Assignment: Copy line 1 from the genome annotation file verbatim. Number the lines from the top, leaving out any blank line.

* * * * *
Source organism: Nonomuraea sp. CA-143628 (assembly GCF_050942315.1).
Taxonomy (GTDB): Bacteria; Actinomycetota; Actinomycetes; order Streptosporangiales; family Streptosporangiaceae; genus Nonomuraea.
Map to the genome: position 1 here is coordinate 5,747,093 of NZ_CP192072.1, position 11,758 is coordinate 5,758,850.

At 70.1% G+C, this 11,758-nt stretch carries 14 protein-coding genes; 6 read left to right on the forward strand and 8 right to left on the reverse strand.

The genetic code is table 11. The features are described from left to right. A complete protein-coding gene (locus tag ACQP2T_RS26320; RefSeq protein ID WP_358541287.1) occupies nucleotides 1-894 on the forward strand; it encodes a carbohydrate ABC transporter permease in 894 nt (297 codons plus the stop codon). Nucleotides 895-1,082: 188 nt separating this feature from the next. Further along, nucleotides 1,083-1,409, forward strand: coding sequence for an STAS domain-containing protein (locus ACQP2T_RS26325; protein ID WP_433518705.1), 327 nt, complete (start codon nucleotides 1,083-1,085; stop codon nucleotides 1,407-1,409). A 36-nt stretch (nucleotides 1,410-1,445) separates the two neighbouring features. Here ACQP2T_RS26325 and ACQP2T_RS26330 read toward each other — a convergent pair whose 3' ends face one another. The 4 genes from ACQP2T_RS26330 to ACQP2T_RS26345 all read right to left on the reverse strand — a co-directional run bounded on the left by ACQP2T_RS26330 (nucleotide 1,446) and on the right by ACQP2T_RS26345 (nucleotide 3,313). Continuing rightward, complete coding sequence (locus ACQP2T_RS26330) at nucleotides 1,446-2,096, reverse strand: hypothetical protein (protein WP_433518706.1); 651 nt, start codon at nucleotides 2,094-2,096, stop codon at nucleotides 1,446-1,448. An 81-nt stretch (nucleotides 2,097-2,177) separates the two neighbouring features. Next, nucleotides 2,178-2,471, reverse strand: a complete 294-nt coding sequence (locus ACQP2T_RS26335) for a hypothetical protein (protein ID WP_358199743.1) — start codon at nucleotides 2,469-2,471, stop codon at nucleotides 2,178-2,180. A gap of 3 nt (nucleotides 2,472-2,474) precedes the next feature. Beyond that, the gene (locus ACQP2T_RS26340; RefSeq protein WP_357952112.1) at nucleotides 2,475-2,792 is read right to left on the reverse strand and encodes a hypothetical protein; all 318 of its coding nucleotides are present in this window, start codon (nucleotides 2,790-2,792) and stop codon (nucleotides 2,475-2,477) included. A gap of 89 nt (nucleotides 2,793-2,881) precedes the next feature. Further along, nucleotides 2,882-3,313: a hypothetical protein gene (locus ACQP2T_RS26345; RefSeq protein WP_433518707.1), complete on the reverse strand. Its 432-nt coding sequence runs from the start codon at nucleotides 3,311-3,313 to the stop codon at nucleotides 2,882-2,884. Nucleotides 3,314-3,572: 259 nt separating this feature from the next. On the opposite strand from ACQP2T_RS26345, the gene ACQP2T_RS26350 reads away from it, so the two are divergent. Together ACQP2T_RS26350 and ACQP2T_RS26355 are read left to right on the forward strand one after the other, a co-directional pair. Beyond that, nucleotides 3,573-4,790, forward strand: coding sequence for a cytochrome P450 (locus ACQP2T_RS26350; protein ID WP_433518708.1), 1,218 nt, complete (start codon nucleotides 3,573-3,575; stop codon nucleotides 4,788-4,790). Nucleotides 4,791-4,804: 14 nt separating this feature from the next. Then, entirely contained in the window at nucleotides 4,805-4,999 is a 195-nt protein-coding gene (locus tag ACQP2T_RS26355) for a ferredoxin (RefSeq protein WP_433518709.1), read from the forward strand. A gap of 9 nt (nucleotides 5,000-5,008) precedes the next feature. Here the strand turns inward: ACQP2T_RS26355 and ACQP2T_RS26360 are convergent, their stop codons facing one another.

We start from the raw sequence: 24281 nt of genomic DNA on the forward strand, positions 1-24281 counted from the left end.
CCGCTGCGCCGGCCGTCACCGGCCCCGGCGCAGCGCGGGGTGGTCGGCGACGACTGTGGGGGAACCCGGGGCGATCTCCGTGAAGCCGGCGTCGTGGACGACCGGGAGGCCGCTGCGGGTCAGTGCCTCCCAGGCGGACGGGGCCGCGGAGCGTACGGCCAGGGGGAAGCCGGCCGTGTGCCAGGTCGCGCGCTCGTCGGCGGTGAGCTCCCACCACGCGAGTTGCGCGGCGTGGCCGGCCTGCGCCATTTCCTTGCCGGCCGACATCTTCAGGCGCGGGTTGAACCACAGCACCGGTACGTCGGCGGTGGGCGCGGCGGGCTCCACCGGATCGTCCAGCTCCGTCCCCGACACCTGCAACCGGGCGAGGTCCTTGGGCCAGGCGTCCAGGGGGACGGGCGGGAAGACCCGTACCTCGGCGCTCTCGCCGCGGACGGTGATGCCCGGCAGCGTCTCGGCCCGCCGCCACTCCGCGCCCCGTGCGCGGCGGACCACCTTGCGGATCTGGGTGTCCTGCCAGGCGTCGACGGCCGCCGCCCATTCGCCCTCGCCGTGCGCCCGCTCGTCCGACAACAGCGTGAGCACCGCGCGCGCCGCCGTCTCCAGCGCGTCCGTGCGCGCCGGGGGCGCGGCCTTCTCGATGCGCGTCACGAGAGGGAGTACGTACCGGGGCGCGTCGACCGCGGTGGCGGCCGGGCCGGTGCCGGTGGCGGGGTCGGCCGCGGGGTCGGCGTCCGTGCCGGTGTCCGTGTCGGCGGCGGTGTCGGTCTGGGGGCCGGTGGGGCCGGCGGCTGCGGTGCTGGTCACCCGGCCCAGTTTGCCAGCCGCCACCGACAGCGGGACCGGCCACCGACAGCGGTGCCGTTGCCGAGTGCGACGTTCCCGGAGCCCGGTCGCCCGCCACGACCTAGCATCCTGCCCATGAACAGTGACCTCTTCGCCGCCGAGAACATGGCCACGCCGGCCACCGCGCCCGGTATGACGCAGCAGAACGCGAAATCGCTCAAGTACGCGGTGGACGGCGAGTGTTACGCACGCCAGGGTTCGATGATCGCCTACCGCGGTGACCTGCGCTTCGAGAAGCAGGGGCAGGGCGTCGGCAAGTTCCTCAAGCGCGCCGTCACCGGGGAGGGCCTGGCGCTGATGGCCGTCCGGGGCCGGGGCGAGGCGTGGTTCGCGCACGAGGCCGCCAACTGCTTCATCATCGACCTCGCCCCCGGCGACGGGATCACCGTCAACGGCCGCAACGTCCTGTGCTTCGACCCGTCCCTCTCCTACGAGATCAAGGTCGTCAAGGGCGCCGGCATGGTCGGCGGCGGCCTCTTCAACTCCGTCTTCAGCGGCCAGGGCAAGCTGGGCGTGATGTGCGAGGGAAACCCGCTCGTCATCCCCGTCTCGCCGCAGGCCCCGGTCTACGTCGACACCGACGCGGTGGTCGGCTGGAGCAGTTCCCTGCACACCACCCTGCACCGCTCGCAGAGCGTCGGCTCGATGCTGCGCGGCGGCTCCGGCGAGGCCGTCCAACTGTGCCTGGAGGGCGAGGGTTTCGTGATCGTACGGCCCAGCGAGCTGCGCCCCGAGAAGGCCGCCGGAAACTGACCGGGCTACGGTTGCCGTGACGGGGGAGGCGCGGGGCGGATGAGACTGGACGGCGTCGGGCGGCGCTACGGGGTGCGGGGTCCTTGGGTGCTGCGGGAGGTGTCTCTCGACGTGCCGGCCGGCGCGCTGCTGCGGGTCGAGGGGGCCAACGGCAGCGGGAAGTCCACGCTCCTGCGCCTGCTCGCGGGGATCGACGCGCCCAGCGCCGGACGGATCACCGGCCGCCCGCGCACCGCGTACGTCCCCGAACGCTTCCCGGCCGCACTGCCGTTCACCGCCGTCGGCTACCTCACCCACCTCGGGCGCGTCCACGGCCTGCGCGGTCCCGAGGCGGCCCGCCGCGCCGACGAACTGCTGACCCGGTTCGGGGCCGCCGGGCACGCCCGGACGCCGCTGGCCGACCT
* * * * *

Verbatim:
Source organism: Nonomuraea sp. CA-143628 (assembly GCF_050942315.1).